adding: zig-out/powerpc64-freestanding/preseed (deflated 54%)
  adding: zig-out/arm-freestanding/preseed (deflated 49%)
  adding: zig-out/aarch64-linux/preseed (deflated 73%)
  adding: zig-out/riscv64-linux/preseed (deflated 80%)
  adding: zig-out/x86_64-windows-gnu/preseed.exe (deflated 72%)
  adding: zig-out/x86_64-windows-gnu/preseed.pdb (deflated 73%)
  adding: zig-out/x86_64-windows-msvc/preseed.exe (deflated 72%)
  adding: zig-out/x86_64-windows-msvc/preseed.pdb (deflated 73%)
  adding: zig-out/riscv64-freestanding/preseed (deflated 68%)
  adding: zig-out/x86_64-windows/preseed.exe (deflated 72%)
  adding: zig-out/x86_64-windows/preseed.pdb (deflated 73%)
  adding: zig-out/powerpc-linux/preseed (deflated 67%)
  adding: zig-out/aarch64-macos/preseed (deflated 58%)
  adding: zig-out/sparc64-linux/preseed (deflated 72%)

The result of that is 6.M which is half the size of the 13M (sun of the biggest of each cpu architecture) and much less than the 24M of the uncompressed sum of all permutations.

Why run that test? What’s this blog entry all about?

I don’t think Zig has an online package choice system yet, and federated Git could be it - hear me out…

Storing binaries those in Git would have the same compression. Those giy repos publishd would have an easy syndication mechanism and allow for cache in intermediate places. One git branch for each architecture combination like x86_64-windows-msvc and a tag within for the release v1.2.3. As vulnerabilities are found and old releases are recommended as not to be used anymore, a vulnerabilities.yaml file at HEAD revision could be updated with some form of use_this_version_instead indication. I think you would not have that Git repo double duty for day to day developer source changes (and short-lived branches), but an adjacent one just for package distribution. Nobody would fork that repo, cos there’s no pull-requests back to it.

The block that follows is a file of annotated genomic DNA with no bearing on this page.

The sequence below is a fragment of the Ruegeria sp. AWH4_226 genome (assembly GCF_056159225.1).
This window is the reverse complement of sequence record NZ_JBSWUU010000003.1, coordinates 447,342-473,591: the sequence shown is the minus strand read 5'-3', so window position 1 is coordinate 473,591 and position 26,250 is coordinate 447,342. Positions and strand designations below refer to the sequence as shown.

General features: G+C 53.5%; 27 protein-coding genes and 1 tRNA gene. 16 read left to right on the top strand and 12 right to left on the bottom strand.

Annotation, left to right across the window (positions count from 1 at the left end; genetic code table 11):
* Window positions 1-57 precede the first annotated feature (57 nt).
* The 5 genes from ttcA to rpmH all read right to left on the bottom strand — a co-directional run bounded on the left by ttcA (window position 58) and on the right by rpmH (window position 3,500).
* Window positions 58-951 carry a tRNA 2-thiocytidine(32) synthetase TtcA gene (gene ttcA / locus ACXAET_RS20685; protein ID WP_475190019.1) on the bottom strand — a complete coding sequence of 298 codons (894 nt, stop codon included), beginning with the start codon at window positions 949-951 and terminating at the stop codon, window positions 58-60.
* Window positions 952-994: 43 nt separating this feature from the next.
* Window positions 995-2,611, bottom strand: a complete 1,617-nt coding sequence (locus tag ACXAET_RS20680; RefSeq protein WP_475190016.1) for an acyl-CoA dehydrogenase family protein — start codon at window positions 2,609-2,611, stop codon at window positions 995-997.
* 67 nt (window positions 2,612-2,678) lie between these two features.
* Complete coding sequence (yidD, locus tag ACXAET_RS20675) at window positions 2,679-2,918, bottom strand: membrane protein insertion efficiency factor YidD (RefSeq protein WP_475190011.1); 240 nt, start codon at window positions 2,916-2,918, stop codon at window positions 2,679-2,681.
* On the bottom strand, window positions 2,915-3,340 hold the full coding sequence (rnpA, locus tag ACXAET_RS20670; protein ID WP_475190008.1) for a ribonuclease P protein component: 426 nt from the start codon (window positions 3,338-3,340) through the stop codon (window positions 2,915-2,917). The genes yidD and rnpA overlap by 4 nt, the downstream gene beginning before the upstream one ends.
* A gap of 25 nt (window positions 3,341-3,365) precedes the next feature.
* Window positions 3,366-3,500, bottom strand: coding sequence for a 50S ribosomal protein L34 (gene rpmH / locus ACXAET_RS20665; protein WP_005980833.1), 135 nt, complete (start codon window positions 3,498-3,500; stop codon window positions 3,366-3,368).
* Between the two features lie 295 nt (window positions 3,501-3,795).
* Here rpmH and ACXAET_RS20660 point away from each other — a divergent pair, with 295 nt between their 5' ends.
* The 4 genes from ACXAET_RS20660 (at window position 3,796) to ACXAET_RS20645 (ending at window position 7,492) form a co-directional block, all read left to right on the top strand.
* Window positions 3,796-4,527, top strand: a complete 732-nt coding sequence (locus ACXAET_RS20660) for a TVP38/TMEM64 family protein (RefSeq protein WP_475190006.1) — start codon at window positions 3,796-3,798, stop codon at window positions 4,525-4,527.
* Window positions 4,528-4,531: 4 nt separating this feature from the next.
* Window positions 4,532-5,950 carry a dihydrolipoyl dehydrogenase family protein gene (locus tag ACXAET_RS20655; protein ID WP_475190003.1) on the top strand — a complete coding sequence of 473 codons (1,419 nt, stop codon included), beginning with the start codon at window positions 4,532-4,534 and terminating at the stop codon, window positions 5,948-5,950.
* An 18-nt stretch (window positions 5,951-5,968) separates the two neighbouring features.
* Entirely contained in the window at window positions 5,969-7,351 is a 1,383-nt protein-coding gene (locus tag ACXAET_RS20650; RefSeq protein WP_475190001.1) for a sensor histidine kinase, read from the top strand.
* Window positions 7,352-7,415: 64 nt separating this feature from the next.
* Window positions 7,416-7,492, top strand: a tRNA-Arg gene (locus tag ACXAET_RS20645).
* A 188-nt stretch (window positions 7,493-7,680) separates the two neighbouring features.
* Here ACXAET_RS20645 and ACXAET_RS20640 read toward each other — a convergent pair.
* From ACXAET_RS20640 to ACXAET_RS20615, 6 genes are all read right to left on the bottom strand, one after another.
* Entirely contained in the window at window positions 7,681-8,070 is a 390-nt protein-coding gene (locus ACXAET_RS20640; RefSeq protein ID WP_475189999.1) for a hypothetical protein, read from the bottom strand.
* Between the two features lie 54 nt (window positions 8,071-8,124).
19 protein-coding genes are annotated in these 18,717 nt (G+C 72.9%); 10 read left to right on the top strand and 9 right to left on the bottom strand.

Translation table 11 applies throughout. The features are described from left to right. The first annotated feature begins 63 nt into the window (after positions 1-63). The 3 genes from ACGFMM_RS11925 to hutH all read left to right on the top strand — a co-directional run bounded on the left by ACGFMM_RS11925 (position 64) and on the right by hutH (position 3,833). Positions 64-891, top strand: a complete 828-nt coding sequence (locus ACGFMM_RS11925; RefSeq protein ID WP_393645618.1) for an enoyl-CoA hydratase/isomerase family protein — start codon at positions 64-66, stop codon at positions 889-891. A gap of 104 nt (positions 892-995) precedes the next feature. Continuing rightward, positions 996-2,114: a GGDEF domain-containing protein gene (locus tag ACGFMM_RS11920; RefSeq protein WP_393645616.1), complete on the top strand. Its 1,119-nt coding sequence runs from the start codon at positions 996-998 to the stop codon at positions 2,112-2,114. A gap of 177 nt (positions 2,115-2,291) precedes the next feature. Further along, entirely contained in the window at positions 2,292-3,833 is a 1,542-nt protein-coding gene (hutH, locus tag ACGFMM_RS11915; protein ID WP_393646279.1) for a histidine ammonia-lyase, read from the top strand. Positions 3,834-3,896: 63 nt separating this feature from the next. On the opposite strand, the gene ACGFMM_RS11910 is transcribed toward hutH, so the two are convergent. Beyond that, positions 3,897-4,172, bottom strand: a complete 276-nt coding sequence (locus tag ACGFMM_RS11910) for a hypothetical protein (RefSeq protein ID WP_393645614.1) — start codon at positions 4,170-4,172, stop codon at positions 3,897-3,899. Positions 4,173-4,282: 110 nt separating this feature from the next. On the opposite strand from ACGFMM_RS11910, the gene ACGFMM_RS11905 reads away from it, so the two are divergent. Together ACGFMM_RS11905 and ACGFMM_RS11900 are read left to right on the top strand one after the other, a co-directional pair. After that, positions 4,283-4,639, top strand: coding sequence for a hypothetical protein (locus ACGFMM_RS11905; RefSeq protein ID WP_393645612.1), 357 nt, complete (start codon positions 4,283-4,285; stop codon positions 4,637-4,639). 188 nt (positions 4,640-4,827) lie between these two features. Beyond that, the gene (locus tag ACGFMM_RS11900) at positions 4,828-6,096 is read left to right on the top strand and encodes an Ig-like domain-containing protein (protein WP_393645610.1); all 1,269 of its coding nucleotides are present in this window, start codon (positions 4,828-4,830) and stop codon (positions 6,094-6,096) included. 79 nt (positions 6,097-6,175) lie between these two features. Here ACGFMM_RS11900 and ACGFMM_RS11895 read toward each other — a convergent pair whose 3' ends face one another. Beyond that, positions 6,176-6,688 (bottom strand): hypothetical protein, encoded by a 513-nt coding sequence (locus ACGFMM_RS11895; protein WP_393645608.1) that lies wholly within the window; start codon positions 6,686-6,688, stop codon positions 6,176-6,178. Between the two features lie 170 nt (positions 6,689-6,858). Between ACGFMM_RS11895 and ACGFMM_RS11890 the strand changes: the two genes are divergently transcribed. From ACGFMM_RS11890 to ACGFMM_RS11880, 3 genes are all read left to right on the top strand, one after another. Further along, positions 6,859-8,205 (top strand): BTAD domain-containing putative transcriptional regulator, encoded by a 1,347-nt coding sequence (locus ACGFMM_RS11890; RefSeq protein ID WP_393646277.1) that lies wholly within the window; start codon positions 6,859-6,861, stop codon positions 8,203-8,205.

GitHub might not like you publishing a Git repo of just binaries (where diff isn’t human visible and merge makes no sense). In 2017 I wrote about a hypothetical use of Git for Java-land binary package publication: Alternative to Maven Central for Jar publishing (multiple Git repositories), which did push non-source to GitHub. Also see Git-backed Maven Central Meta Model post from a few years back, that’s a halfway house.

Of package repositories online that we have today: CPAN (Comprehensive Perl Archive Network), PyPI (Python Package Index), RubyGems, npm (Node Package Manager), Maven-style repositories (including “Maven Central” for Java language family), NuGet (.NET family of languages), Cargo (Rust’s package manager) Go Modules, CRAN (Comprehensive R Archive Network), CocoaPods trunk (iOS/macOS), Flutter & Dart’s “Pub”, Hackage (Haskell), Swift Package Manager, PHP’s Composer all use HTTP to get packages to a directory based layout on the local dev workstation. Commands ‘cd’ and ‘ls’ work when stepping around the local cached copies of those binaries.